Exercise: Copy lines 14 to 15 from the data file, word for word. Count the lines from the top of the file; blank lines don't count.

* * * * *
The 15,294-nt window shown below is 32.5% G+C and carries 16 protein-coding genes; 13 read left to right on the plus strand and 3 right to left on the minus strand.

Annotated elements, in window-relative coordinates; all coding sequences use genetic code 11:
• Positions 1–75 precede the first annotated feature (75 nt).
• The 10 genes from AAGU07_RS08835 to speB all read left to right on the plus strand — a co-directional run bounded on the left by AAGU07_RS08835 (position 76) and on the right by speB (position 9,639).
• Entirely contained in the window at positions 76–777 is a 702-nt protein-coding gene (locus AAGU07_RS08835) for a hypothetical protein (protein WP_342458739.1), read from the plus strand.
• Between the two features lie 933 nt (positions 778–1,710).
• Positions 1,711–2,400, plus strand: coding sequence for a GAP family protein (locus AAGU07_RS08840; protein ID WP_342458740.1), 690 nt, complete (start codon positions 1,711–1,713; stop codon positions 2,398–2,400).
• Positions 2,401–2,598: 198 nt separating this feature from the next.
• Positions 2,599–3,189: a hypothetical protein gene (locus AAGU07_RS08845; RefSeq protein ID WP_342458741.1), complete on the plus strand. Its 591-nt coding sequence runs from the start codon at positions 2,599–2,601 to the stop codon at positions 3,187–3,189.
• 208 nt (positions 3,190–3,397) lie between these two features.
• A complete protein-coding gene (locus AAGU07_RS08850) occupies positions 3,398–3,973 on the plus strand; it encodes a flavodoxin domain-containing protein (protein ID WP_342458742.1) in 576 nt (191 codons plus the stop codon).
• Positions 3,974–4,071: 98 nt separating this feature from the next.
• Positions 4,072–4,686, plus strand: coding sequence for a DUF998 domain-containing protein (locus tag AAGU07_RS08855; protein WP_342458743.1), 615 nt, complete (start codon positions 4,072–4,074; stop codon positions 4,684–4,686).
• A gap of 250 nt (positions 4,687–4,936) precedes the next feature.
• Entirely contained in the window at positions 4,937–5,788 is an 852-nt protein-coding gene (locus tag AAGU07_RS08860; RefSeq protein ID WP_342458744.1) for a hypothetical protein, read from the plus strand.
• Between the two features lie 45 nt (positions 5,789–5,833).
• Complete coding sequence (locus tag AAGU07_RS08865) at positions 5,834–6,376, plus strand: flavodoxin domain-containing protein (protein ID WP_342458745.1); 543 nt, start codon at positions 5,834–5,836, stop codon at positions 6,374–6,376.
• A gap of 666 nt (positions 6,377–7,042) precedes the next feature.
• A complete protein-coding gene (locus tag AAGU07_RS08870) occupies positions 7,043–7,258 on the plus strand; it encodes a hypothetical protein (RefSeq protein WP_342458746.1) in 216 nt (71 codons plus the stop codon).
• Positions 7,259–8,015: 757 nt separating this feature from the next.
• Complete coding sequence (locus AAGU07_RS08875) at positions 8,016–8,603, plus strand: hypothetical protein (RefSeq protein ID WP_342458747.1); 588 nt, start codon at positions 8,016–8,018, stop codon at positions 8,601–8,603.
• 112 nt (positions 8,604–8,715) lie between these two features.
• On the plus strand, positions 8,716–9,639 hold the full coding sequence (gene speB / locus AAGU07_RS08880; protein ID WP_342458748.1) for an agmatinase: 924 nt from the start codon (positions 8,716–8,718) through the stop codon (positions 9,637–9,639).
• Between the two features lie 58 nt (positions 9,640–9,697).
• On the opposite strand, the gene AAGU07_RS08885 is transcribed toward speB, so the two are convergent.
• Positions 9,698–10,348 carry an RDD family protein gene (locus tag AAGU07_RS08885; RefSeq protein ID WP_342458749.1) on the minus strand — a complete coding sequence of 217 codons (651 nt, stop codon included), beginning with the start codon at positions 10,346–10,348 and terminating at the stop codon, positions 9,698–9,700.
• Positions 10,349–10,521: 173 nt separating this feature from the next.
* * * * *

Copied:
• A gap of 250 nt (positions 4,687–4,936) precedes the next feature.
• Entirely contained in the window at positions 4,937–5,788 is an 852-nt protein-coding gene (locus tag AAGU07_RS08860; RefSeq protein ID WP_342458744.1) for a hypothetical protein, read from the plus strand.